Comment: He doesn't know what Computer Science is. (Score 2) 163

by catmistake (#46646197) Attached to: Vint Cerf: CS Programs Must Change To Adapt To Internet of Things

Computer Science has absolutely NOTHING TO DO WITH ANY INTERNET, of "things" or otherwise.

Computer Science needs to change its name so everyone that thinks they know what a computer is can stuff it up their ass. Because CS has nothing to do with computers, and nothing at all to do with software or programming. The "Computer" in "Computer Science" is not, I repeat, is not synonymous with the thing you call "computer" that's on your desk or lap. It means simply "calculator," i.e. one who calculates, or, precisely, that which computes, or to make it really simple for them, that which reckons. They should call it Reckoner Science. Then no one would be confused, no one would fantacize about studying it (because they just love their computer!!) when they go off to college in a year or so, and HR morons would stop requiring CS degreed Windows Administrators or help desk monkeys because that is ridiculous. Mechanics don't need Mechanical Engineering degrees, Nurses don't need an M.D., and corporate america does not need specialized mathematicians furiously installing java browser plugin security updates on all the machines on their network. Think of Computer Sciece as math... then you'll understand how stupid everyone sounds when they say anything about Computer Science. Be a programmer if you want. Programmers do not need a Computer Science degree, or any degree for that matter.

I'm just going put this here:

Computer Science (abbreviated CS or CompSci) is the scientific and practical approach to computation and its applications. It is the systematic study of the feasibility, structure, expression, and mechanization of the methodicalprocesses (or algorithms) that underlie the acquisition, representation, processing, storage, communication of, andaccess to information, whether such information is encoded as bits in a computer memory or transcribed engines and protein structures in a human cell. A computer scientist specializes in the theory of computation and the design of computational systems

Comment: Re:Creating simulations and checkpointing them (Score 3, Interesting) 745

by catmistake (#46265211) Attached to: Mathematician: Is Our Universe a Simulation?

Then, humans started coming with very silly ideas about the model actually being the reality it models.

Humans aren't real. They are merely a hodge-podge of organs acting in concert which obey the standard medical model. Organs are simply groups of cells that act in concert, which obey the standard biological model. Cells are made of molecules which obey the standard organic chemical model. Molecules are merely structured atoms obeying the standard chemical model. Atoms are composed of bosons, fermions and hadrons, and hadrons are small clumps of quarks I think, and all these subatomics obey the standard nuclear model (aka the "Standard Model"). Bear in mind, all matter by volume is 99.999%+ empty space, and that none of the models I mentioned are empirically real; they are abstract. We just use them to help explain our observations, and they help the math come out neat. Thus, as humans are comprised of aggregates that are also comprised of more fundamental aggregates, etc., they're mostly just a convenience of language.

Comment: Re:More likely (Score 2) 625

by catmistake (#46229701) Attached to: Majority of Young American Adults Think Astrology Is a Science

may just have led to most young people not having a clue and assuming astrology = astronomy

It is likely both studies were born at the same time. Maybe 10K years before the invention of agriculture and the domestication of maize in southern Mexico, 18K-20K years ago the first scientists looked up at the stars and drew what they saw on a cave wall in Lascaux, France... and at the same time the first astrologer connected the stars like dots, and drew animals, which tell a story to them, which are no doubt related to far older oral traditions about which we'll likely never know anything.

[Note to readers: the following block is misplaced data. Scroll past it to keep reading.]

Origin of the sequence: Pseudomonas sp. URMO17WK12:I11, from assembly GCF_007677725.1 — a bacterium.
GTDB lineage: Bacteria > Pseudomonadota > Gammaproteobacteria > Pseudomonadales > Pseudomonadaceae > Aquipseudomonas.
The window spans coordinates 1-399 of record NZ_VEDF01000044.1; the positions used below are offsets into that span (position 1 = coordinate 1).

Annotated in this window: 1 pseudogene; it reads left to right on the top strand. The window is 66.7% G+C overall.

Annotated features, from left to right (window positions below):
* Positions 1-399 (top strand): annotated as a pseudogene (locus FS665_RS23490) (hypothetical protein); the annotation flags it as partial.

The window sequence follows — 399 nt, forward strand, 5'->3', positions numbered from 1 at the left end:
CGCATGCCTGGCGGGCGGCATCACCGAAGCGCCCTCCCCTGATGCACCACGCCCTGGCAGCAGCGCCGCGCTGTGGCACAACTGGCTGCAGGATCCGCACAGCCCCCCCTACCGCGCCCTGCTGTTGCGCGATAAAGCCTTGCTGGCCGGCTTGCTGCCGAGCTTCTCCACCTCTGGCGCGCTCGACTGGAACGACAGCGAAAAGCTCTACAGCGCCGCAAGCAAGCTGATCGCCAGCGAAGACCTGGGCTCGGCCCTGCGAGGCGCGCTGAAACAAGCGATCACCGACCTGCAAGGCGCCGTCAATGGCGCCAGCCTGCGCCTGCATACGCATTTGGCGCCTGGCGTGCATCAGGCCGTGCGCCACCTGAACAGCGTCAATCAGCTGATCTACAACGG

I find it perplexing why, these days, some are so hostile towards studies such as astrology or religion. While science is slicing up brains looking for the mind (and never finding it), other disciplines can tell us more about ourselves without all the ick. Even if astrology is mumbo jumbo, it reveals just enough about humans to be interesting.

Comment: Re:Don't stop your meds! (Score 1) 218

by catmistake (#45763955) Attached to: Ask Slashdot: Working With Others, As a Schizophrenic Developer?

there isn't a clear, universally applicable line which distinguishes all schizophrenics from all non-schizophrenics

Depending on the depth of psychosis, actually the opposite is true of accurate schizophrenia diagnoses compared to other common mental disorders. There's a simple and clear test that can determine whether you're schizophrenic: the hollow mask illusion. If you aren't fooled into seeing the concave side of the mask sticks outward, the odds you're schizophrenic increase tangentally. The more psychotic you are, the less you can see the illusion.

Comment: Re:When will he be arrested? (Score 1) 666

by catmistake (#45308571) Attached to: Atlanta Man Shatters Coast-to-Coast Driving Record, Averaging 98MPH
Thanks for posting. I find it quite annoying that those that insist on doing as they like, rationality be damned, will make up things to support their claim. It makes perfect sense that lower speed limits save lives. However, I'm almost certain that the reason for the 55/65 MPH speed limits is due to fuel efficiency. At around that speed, the drag of air friction means that there will be diminishing fuel efficency as speed increases.

Comment: Re:Blowing out of proportion (Score 5, Funny) 118

by catmistake (#45099247) Attached to: Fusion "Breakthrough" At National Ignition Facility? Not So Fast

So the fusion energy amounts to a few percent of the energy in the laser pulse (and much less if you account for the inefficiency of the laser).

The estimates become even more dubious when you account for all the energy expended training, feeding and housing the sharks.

Comment: Re: What if Apple.. (Score 1) 236

by catmistake (#45056557) Attached to: No Love From Ars For Samsung's New Smart Watch

Except Apple aren't king of the hill any more, they have less than 20% of the smartphone market.

Hmm... your strawman is compelling, but it is difficult to ignore that Apple is the king of the stock market by value, the most valuable brand in the world, and with more than $150B in cash and about that much in projected annual revenue, if they're not yet richer than New Zealand (GDP ~$170B), they will be soon. So even if it is perhaps arguable that they lost some specific market battle, if, the point is overshadowed by the fact that Apple decisively won the war.

The test of intelligent tinkering is to save all the parts. -- Aldo Leopold